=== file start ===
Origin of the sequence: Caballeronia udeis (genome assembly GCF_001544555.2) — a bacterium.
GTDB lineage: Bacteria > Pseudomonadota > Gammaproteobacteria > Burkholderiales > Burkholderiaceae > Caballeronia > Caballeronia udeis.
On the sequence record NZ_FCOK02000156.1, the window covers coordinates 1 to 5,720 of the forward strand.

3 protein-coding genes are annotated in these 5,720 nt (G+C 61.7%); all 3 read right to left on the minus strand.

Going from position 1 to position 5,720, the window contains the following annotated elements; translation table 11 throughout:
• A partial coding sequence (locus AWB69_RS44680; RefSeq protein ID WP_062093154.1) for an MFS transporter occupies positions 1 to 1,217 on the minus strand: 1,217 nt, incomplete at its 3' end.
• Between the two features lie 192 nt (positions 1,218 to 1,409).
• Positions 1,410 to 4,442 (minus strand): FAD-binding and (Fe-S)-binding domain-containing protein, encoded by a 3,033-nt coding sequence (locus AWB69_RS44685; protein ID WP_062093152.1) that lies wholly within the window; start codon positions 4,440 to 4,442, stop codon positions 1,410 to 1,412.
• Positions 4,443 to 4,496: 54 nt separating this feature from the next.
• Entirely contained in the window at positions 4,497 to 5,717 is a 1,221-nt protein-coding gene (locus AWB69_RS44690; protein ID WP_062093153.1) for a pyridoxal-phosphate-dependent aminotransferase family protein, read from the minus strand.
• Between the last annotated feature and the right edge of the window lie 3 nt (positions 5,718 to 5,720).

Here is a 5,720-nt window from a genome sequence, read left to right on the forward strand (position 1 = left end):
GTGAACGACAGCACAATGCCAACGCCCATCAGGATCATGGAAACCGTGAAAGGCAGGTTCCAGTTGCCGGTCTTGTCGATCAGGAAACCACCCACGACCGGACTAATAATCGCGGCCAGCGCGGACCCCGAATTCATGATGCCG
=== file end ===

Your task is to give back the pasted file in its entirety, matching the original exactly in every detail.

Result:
Origin of the sequence: Caballeronia udeis (genome assembly GCF_001544555.2) — a bacterium.
GTDB lineage: Bacteria > Pseudomonadota > Gammaproteobacteria > Burkholderiales > Burkholderiaceae > Caballeronia > Caballeronia udeis.
On the sequence record NZ_FCOK02000156.1, the window covers coordinates 1 to 5,720 of the forward strand.

3 protein-coding genes are annotated in these 5,720 nt (G+C 61.7%); all 3 read right to left on the minus strand.

Going from position 1 to position 5,720, the window contains the following annotated elements; translation table 11 throughout:
• A partial coding sequence (locus AWB69_RS44680; RefSeq protein ID WP_062093154.1) for an MFS transporter occupies positions 1 to 1,217 on the minus strand: 1,217 nt, incomplete at its 3' end.
• Between the two features lie 192 nt (positions 1,218 to 1,409).
• Positions 1,410 to 4,442 (minus strand): FAD-binding and (Fe-S)-binding domain-containing protein, encoded by a 3,033-nt coding sequence (locus AWB69_RS44685; protein ID WP_062093152.1) that lies wholly within the window; start codon positions 4,440 to 4,442, stop codon positions 1,410 to 1,412.
• Positions 4,443 to 4,496: 54 nt separating this feature from the next.
• Entirely contained in the window at positions 4,497 to 5,717 is a 1,221-nt protein-coding gene (locus AWB69_RS44690; protein ID WP_062093153.1) for a pyridoxal-phosphate-dependent aminotransferase family protein, read from the minus strand.
• Between the last annotated feature and the right edge of the window lie 3 nt (positions 5,718 to 5,720).

Here is a 5,720-nt window from a genome sequence, read left to right on the forward strand (position 1 = left end):
GTGAACGACAGCACAATGCCAACGCCCATCAGGATCATGGAAACCGTGAAAGGCAGGTTCCAGTTGCCGGTCTTGTCGATCAGGAAACCACCCACGACCGGACTAATAATCGCGGCCAGCGCGGACCCCGAATTCATGATGCCG